The symbolism of the wildflowers in the central reservation is significant as flowers have positive connotations of beauty, love, and peace. Bleakney implies that these qualities will be necessary to heal the rifts that had emerged between families and religious groups, represented by the two sides of the motorway.

Stanza Two

But only an hour or so ahead
(…)
to unmendable potholes.

The earlier improvements are immediately juxtaposed by the state of the roads only one hour further along the narrator’s journey. The reference to the hour is significant as it emphasizes the scale of the suffering in Northern Ireland and therefore the size of the challenge that sustaining peace would present. Furthermore, it showcases how one was never more than an hour away from signs of violence.

The writer uses hyperbole in the final line when describing the potholes as “unmendable” which subverts the readers’ expectations, given that the ceasefire was considered an opportunity to heal. This reflects the cynicism of the people at the time, who had grown so used to the conflict that they could not envision a time when its wounds would ever be healed.

Stanza Three

And there are places where the light
(…)
are irrevocably pleached.

These lines feature an extended metaphor of “pleached” branches that cannot be cut back. The narrator uses this as another way of highlighting how the declaration of a ceasefire was meaningless as the memories of the conflict are so deeply entangled that they cannot return to anything resembling normality. This pessimistic view is reinforced by the fact that the light cannot break through the branches, suggesting that the narrator feels hope cannot penetrate the darkness of The Troubles. However, it could be argued that the conjoining of the branches into a cohesive whole foreshadows the healing of the communities that were torn apart.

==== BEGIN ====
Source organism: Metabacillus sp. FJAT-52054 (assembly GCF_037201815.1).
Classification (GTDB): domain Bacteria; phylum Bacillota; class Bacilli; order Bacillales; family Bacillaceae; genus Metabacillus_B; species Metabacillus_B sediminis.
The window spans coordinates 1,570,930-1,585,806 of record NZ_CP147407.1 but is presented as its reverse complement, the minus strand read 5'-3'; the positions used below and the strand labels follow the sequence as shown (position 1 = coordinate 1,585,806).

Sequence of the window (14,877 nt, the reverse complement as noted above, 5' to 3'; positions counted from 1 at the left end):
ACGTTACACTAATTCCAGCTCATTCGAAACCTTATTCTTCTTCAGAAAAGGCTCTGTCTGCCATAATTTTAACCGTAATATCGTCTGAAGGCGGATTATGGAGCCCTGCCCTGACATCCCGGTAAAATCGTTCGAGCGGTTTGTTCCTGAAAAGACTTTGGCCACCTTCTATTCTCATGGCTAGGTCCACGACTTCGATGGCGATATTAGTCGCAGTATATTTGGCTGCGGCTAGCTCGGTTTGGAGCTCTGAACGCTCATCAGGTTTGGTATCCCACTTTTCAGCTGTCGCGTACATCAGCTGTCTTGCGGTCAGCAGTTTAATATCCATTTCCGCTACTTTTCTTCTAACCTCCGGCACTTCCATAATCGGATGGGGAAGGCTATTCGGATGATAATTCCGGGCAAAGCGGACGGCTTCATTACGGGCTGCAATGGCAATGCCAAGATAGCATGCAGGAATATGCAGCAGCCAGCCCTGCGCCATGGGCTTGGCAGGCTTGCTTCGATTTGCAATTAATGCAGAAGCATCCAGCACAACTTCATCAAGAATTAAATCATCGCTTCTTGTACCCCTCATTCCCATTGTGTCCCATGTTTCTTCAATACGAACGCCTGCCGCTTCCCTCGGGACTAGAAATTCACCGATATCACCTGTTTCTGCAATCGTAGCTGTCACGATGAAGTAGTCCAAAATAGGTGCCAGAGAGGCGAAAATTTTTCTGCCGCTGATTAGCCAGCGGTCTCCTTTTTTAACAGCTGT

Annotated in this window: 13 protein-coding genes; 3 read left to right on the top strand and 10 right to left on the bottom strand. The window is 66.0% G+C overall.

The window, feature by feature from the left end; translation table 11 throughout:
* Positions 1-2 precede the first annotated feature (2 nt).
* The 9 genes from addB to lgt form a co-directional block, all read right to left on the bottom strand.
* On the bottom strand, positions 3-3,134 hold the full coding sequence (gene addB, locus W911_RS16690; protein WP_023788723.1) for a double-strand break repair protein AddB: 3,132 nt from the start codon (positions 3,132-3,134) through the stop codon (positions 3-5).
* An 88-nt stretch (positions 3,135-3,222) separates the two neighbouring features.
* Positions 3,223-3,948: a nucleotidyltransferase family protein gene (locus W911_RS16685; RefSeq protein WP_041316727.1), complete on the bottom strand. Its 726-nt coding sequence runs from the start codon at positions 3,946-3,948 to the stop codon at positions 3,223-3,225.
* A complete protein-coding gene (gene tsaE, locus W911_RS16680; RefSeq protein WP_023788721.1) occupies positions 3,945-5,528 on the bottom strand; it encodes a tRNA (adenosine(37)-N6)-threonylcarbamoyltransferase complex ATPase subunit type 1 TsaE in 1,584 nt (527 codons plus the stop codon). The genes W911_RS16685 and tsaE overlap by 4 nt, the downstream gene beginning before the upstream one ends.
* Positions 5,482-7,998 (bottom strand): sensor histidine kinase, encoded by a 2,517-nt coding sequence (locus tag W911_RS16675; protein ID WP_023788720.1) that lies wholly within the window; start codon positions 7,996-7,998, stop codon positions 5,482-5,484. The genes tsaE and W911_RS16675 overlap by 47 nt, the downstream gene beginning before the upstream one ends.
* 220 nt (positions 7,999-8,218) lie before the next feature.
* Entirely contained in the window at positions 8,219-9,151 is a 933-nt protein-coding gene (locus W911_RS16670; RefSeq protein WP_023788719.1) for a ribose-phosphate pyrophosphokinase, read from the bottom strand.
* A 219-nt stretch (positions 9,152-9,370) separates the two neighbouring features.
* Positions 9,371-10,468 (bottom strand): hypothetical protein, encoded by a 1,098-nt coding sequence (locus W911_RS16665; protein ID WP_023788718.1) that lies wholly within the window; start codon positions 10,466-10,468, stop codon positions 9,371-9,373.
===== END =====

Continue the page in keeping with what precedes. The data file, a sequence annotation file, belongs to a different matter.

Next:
Stanzas Four-Five

The whole talk these days is about words;
the glitzy newly-honed nouns
(…)
with reference to particular definitions
and in deference to the vernacular

These lines address the futility of words without action by mocking their usage and treating them with scorn, implying the narrator feels their politicians’ words are empty. The adjective “glitzy” implies the pronouncements of peace are superficial and that nothing will really change. Likewise, the plosive alliteration in the third line of stanza four evokes a sense of bitterness and anger to showcase Bleakney’s views on the prospect of lasting peace.

Stanza five mocks the language that asserts peace by deliberately using more obscure and vague terms, thereby undermining the value of those assertions entirely. This is coupled with the use of the embedded rhyme in lines two and three which creates a playful tone, almost mirroring a child’s nursery rhyme. This has the effect of compromising the speeches and claims made by those that were responsible for the ceasefire.

Stanza Six

There are townlands where parameters
(…)
when you’re the whole road.

Bleakney continues to erode the validity of language by suggesting that parameters “decline to perimeters” in spite of their similar definitions. This suggests that the narrator feels it is possible for a situation to appear worse even if the circumstances have not changed which further indicates she feels the ceasefire will change little if the realities of the situation remain unaltered.